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My cousin Ron told me that he read some of my articles, but did not understand the terms lineal thinking and conceptual thought. The differences seem natural to me, but, then, I am weird that way.

Here is an attempt to describe in lineal thinking what conceptual thought is as opposed to lineal thinking.

Lineal Thinking Versus Conceptual Thought

Today my granddaughter was a robot. Yesterday she was the gingerbread man. She has been a dinosaur, a seahorse, and even a purple baby sea turtle. She is quite good at assuming these roles, not because she is a tremendous actress, but because today she was a robot, yesterday she was the gingerbread man, and she has also been a dinosaur, a seahorse, and a purple baby sea turtle. She is only three and hasn’t had the concept that she can be whatever she wants to be educated out of her.

If she is normal, she will in the next few decades learn that she really isn’t a robot, a gingerbread man, a dinosaur, a seahorse, or purple baby sea turtle, as well as things like gravity affects only physical objects, that trees and purple elephants cannot fly, and other things that simply are not true! If she is normal, she will learn to think lineally rather than conceptually, and that is really unfortunate.

Lineal thinking is used to resolve problems and relate things that are similar. Conceptual thinking relates physical laws and possibility to better understand why we have a problem to resolve and that those dynamics apply to anything regardless of similarity. Lineal thinking people confine themselves to finite matters. Conceptual thinking people know no such bounds, but might concede that something that is possible may not be practical.

People of both mindsets can be successful. People of both mindsets can be failures. Neither mindset is inherently right or wrong. One is common, and one is uncommon. However, the conceptual thinking person must either find another conceptual thinking person to have creative dialog, or rein in the conceptual thoughts to appear normal among lineal thinking people. Otherwise they may appear eccentric like the artist, wacky like the mad scientist, or haughty like the entrepreneur.

The other day I wore my t-shirt that says "There are 10 kinds of people: those who understand binary and those who don’t." Someone came up to me and told me his friend has a similar shirt that says "There are three kinds of people: those who understand math and those who don’t." The similarity is a math comment on a t-shirt. The huge difference between the two, though, is his friend’s shirt has a funny saying on it, whereas mine has a profound statement on it. "10" in binary is "2" in base ten numbers, and, if you don’t believe me, you can ask one of those conceptual thinking people who use only "0" and "1" to make your computer do everything it does. In that guy’s lineal thinking mind, though, my shirt and his friend’s shirt both just have silly math statements on them.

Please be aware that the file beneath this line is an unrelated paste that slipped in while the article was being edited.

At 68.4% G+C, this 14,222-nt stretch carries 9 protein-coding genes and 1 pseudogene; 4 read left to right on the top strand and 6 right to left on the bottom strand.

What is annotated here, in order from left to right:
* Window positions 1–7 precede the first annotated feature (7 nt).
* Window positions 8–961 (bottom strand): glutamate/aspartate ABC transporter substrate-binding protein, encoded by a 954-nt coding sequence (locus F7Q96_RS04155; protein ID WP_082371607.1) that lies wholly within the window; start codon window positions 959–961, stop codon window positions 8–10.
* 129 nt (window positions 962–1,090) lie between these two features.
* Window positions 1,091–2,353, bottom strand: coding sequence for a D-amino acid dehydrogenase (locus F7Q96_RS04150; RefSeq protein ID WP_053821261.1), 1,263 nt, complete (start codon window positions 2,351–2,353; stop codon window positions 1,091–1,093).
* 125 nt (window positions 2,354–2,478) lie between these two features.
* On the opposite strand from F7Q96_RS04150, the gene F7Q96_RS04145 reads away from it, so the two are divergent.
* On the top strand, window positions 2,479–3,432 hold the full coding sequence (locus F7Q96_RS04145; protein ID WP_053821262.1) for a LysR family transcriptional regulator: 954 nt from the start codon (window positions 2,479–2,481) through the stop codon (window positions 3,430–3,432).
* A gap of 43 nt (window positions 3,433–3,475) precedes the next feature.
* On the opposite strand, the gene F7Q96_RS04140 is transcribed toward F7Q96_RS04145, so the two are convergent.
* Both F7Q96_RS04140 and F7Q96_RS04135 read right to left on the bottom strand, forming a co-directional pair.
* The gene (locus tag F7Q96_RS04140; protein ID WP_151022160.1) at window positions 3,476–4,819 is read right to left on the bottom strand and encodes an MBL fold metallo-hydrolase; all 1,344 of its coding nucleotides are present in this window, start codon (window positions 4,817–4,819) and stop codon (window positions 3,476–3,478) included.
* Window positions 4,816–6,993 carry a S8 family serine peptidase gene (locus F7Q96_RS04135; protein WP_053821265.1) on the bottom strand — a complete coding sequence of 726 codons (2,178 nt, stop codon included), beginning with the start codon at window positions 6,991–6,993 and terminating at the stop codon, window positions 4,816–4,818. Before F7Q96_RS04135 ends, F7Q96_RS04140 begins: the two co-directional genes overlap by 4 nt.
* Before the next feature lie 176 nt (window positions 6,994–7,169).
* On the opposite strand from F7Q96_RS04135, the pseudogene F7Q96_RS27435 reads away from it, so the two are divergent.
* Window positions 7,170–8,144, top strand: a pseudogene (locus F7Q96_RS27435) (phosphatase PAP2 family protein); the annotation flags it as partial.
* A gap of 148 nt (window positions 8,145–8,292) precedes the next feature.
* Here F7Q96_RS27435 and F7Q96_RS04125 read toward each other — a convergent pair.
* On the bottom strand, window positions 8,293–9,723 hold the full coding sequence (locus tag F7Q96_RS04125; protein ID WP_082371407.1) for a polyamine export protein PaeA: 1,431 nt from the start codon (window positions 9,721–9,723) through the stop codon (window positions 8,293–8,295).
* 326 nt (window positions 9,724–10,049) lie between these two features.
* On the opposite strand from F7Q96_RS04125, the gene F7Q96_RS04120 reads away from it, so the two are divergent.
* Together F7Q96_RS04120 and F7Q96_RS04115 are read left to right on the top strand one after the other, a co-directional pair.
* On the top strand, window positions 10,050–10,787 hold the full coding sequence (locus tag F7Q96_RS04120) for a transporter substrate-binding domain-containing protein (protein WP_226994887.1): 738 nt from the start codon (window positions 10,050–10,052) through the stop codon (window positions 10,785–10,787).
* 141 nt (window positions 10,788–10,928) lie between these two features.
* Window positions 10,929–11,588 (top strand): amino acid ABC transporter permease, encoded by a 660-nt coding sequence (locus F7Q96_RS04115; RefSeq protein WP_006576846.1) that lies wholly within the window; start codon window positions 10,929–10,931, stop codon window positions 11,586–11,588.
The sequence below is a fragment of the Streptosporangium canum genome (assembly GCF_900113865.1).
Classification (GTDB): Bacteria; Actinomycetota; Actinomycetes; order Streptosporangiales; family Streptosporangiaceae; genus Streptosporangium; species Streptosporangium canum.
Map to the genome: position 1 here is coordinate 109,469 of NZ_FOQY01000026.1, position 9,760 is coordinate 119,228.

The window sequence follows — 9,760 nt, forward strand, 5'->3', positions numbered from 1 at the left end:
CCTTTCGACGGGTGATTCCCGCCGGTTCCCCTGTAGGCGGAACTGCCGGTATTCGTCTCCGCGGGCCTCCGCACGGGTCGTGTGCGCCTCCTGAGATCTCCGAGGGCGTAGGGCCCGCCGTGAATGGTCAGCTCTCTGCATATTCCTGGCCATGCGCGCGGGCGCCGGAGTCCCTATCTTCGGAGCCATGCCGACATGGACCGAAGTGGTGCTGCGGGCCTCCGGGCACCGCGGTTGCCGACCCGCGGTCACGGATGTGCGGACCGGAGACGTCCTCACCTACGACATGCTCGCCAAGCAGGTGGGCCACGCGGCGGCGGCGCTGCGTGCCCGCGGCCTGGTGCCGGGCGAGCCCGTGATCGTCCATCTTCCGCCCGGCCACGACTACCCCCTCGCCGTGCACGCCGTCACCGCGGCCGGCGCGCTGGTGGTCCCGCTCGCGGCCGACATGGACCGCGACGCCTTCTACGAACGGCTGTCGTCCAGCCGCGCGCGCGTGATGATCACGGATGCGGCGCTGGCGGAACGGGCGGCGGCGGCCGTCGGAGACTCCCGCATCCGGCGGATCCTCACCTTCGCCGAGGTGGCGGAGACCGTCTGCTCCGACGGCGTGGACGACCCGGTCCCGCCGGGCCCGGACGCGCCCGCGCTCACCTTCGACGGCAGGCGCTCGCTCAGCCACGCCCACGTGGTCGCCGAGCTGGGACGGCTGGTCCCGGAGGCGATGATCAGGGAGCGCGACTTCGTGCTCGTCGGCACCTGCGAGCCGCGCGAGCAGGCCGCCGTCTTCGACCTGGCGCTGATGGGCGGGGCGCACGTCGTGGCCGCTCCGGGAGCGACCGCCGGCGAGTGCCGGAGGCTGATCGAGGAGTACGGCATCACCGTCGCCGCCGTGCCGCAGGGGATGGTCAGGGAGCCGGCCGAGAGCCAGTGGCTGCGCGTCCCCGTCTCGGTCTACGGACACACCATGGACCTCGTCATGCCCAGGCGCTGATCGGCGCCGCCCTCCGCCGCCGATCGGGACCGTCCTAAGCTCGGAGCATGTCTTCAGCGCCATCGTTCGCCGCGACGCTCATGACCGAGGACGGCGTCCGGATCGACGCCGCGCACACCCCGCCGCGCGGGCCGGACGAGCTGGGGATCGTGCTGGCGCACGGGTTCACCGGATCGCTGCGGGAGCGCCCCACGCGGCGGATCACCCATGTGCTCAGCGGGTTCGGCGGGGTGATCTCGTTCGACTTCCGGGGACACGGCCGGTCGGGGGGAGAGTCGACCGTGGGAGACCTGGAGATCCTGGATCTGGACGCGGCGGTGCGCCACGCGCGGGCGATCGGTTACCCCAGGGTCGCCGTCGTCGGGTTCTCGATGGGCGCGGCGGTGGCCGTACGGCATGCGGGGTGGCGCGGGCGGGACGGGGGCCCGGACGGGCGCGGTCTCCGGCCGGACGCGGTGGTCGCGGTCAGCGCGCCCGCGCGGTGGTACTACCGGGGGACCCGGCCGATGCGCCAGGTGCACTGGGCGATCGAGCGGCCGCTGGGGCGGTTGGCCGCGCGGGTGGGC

I had mentioned gravity earlier, and that we are taught that it affects physical objects. Gravity, though, is a universal law, and, as such, it affects everything in the universe. It affects economies, thoughts and ideas, and everything you can possibly think of that is in the universe. I was listening to a talk show host interviewing an economist. The economist was talking about the stock market, and how at some point many years ago about 10 percent of the people had money in this elite investment. Today more than 50 percent of the people have money in the stock market, so now 50 percent of the people are elite in their investing. My goodness, doesn’t the guy realize that once gravity pulled that many people into stock market investments, stock market investing became common? There is no way for 50 percent of the people to be elite, lest "elite" simply now means "common."

There is a physical phenomenon called the quantum leap through which something that is here suddenly is there without movement being detected. So how can something that phenomenal be relative to our lives? How about growing a garden, which can be beneficial to both diet and budget without seeming to move! A garden, like the quantum leap, is exponential. It’s just a concept.

So, what about trees and purple elephants flying? I need do nothing more than to point out the Spruce Goose, which was the brainchild of the famous conceptual thinker, Howard Hughes, to demonstrate flying trees. The elephants, though, I will need you to envision, for otherwise I will have PETA all over my case.

It may actually be easier to make a dead purple elephant fly than a live one. I believe a live one would likely become agitated during the painting process. Once you have the elephant painted purple, all you need is a large catapult. Of course, if you don’t have a really large parachute to help with the landing, it not only would be easier to make a dead purple elephant fly, it would also be more humane.

If you are a lineal thinking person, and you grasped a bit of this, and think conceptual thought is like thinking outside the box, you are still thinking lineally. You were told there was a box and you believed it. The conceptual thinker knows there never was a box to limit your thoughts anywhere but in your mind.

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